Private India
Author: Ashwin Sanghi and James Patterson
Publisher: Random House India
Year: 2014
ISBN: 9780099586395
Rating: ★★★½☆
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Ashwin Sanghi and James Patterson knead a fast-paced thriller-fiction with a generous helping of Bollywood-ish twists to deliver one of Patterson’s trademark mystery-action plots!

Move aside all you small time Indian detectives! India has got its own hi-tech detective agency! Private India is the Indian chapter of one of the world’s finest PI agencies, headed by Jack Morgan. Santosh Wagh is its Indian head. With a rather Dr. House-like character and a love for his drink, Mr. Wagh is a brilliant PI with a murky past. His aides are Nisha Gandhe – an Ex-cop turned PI and the attractive lass that every PI team needs, Mubeen the medical expert and Hari the unusual techie with a macho build. The story begins with the murder of a woman in a rather stagey fashion. But contrary to the cops’ initial belief, they later find out that the killer is on a killing spree. They need to find the killer not just to stop further killings but to save Mumbai from much larger threats!

What I liked

I haven’t read Mr. Patterson’s other books from the Private series though there was a time when all I read were his books – Alex Cross and Women’s Murder Club were my favorites. As you read, you get the taste of Mr. Patterson’s distinctive style that is seen in his other work. Luckily, the murder scenes are not that graphic when compared to other James Patterson works – I was thankful for that! With a lot of red herrings thrown around the plot and ample cliffhangers, the plot works perfectly and will have you guessing till the very end.

The “Indianness” of the book has been handled well. The workings of the Indian Police and Judicial system has been meticulously researched. The authors take you on a wild ride through the various streets of Mumbai,  with its notorious side of gambling, prostitution, corruption, smuggling and Bollywood all making an appearance to give this book a distinctively “Mumbai” feel.

For Ashwin Sanghi, who previous works (such as Chanakya’s Chant and Krishna Key) were restricted to historical or mythological thrillers, this is new territory, and there is no doubt that he has come out of it victorious. He has added just the right dose of desi tadka to the international bestselling series, giving it an immediacy and appeal for Indian readers while retaining the spirit of the “Private series”.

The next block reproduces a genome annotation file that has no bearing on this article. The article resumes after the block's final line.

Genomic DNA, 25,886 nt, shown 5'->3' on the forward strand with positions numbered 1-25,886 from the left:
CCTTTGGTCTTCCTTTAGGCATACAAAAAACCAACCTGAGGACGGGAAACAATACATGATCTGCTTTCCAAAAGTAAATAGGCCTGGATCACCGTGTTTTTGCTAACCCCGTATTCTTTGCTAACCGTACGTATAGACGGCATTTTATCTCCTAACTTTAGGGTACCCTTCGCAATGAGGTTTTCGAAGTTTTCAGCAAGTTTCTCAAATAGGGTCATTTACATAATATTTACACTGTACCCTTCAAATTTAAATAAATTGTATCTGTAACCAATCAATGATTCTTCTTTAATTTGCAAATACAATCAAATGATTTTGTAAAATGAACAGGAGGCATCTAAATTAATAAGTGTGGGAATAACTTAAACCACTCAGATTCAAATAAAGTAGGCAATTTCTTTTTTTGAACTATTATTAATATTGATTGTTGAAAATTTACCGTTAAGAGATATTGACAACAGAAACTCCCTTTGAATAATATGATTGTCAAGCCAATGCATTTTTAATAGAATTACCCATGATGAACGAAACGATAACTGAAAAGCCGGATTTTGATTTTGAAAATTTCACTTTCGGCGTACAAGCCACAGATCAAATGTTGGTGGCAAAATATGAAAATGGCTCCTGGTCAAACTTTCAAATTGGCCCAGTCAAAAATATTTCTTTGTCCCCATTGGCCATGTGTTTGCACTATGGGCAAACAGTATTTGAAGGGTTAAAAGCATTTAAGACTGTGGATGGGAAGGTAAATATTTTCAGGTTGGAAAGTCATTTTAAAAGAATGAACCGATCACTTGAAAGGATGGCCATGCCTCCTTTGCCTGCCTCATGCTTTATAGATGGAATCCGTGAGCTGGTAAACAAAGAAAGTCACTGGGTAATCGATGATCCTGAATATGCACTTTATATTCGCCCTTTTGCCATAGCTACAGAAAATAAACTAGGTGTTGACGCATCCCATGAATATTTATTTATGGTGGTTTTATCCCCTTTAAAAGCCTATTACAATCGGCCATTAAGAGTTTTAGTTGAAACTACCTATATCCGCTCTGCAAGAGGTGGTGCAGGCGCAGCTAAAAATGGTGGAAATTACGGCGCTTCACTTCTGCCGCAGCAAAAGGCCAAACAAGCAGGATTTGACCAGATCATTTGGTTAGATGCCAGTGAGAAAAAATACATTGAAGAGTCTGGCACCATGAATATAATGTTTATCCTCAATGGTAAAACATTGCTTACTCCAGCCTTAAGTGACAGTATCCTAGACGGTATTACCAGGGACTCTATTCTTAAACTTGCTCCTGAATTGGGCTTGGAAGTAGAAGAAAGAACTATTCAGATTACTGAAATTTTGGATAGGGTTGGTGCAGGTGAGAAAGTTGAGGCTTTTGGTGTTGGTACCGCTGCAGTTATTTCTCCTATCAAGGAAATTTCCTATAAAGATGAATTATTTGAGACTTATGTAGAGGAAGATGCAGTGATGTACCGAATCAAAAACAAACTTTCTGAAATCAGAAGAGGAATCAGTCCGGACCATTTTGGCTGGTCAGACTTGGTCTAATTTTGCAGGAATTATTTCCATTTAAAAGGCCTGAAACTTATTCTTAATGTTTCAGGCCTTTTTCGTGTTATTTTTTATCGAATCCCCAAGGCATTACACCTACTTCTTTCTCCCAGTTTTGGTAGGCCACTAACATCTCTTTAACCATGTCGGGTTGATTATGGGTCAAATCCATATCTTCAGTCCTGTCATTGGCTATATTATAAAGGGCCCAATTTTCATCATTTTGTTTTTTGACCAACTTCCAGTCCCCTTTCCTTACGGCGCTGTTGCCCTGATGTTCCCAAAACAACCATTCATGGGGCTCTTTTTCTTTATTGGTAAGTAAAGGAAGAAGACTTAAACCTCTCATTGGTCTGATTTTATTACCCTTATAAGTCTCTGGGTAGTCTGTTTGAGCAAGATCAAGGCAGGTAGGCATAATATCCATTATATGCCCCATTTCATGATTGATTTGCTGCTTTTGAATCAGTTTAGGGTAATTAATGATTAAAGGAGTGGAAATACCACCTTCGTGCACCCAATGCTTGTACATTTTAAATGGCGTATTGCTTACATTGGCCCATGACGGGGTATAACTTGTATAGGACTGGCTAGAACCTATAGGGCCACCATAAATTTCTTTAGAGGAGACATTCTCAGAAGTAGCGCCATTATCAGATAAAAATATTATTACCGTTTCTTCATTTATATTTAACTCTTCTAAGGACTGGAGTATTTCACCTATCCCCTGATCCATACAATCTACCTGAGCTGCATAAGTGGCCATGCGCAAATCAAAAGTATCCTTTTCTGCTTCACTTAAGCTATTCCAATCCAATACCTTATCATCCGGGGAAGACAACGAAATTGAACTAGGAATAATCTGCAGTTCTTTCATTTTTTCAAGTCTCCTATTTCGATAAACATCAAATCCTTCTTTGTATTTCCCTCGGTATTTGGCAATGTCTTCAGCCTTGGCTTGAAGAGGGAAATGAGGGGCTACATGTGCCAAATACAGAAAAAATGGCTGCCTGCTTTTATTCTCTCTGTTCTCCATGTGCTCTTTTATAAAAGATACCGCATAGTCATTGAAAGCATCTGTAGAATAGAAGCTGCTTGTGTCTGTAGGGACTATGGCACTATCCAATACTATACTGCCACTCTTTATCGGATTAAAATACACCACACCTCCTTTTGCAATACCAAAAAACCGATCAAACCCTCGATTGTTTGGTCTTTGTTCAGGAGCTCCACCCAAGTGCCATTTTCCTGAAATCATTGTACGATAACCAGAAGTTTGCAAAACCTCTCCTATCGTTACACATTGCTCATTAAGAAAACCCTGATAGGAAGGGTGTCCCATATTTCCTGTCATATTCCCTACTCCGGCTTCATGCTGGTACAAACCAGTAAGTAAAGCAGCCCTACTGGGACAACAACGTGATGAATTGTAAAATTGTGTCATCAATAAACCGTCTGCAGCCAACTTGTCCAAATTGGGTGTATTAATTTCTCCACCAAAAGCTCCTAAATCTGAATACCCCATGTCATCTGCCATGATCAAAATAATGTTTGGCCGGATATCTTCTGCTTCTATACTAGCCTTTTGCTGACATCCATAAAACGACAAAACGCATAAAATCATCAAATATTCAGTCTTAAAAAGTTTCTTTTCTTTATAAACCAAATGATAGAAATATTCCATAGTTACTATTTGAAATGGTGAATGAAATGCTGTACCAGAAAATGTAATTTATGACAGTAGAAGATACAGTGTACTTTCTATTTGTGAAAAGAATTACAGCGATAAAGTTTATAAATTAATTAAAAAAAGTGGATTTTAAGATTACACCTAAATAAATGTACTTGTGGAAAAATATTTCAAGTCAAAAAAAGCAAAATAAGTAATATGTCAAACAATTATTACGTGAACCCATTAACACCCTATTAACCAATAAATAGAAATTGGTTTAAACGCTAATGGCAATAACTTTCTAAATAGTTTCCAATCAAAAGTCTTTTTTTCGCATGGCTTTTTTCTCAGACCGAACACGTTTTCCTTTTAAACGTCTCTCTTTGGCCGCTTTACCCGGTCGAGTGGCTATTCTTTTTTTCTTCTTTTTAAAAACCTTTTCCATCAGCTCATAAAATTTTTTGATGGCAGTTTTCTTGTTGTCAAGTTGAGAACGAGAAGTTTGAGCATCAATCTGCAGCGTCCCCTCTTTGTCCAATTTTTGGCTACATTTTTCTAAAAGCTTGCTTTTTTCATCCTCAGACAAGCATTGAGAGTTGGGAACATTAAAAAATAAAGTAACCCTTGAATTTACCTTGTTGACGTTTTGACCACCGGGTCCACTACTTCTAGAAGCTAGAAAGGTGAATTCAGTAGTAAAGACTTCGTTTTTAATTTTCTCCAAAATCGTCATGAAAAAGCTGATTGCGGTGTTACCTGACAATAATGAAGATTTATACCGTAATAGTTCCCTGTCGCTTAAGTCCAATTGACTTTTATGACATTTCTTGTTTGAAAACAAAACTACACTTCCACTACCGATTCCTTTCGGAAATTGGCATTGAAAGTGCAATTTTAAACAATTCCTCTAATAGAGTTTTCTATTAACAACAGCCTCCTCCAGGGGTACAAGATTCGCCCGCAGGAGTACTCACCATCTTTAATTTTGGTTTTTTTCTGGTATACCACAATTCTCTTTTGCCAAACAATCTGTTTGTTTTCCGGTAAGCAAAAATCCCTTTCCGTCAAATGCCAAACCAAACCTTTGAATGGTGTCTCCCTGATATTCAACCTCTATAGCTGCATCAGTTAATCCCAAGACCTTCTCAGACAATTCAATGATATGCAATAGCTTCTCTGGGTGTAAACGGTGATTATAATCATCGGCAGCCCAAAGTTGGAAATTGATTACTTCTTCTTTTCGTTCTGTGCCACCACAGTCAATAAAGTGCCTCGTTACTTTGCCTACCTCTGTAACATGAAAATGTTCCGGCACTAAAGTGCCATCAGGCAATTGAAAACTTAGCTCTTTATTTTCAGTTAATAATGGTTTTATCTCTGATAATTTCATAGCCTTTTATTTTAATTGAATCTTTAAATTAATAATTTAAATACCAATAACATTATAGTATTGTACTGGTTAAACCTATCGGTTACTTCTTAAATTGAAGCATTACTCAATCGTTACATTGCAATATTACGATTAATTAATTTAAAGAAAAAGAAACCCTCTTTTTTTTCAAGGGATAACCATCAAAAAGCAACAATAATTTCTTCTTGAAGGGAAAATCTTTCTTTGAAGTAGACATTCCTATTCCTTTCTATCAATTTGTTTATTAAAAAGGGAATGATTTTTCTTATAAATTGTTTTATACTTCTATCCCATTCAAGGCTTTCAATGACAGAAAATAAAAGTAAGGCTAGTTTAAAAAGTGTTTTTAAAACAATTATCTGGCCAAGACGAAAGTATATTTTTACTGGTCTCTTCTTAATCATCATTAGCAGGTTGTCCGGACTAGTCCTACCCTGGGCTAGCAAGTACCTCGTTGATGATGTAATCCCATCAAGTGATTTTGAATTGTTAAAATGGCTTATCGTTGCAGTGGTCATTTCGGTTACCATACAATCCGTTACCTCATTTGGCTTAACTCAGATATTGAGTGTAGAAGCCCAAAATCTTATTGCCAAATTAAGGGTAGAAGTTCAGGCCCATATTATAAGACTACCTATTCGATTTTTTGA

What I didn’t

I am not sure how this co-authoring works, but the plot seems a little too Bollywood-ish. And there were a few things that seemed downright farfetched like a house that has thermostat in the sweltering hot Mumbai – huh? The whole motive for the killings seems fine, but I found the backstory a little weak. I know that both the authors are known more for the fast pace of their novels rather than the “literariness”, but I still felt they could have improved their narration at certain points, especially the character portrayals.

The verdict

Despite these minor flaws, the book kept me turning the pages. I finished it in just 2 days, it was that engaging. This book is an early sign of the evolution of Indian thriller fiction territory, and I hope it just gets better from here!

Read more on this work at ibnlive! For another quintessentially Indian detective from recent times, check out Inspector Virkar by Piyush Jha.

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The Martian
Author: Andy Weir
Publisher: Ebury Publications
Year: 2014
ISBN: 9780091956448
Rating: ★★★★★
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When you pick a book from your ‘To-read’ list, every once in a while, you pick up a book and wonder why you wanted to read this boring/unusual/unheard-off book but still give it a chance and when you are done with it, you realize that you must never doubt your judgment. This book is one such.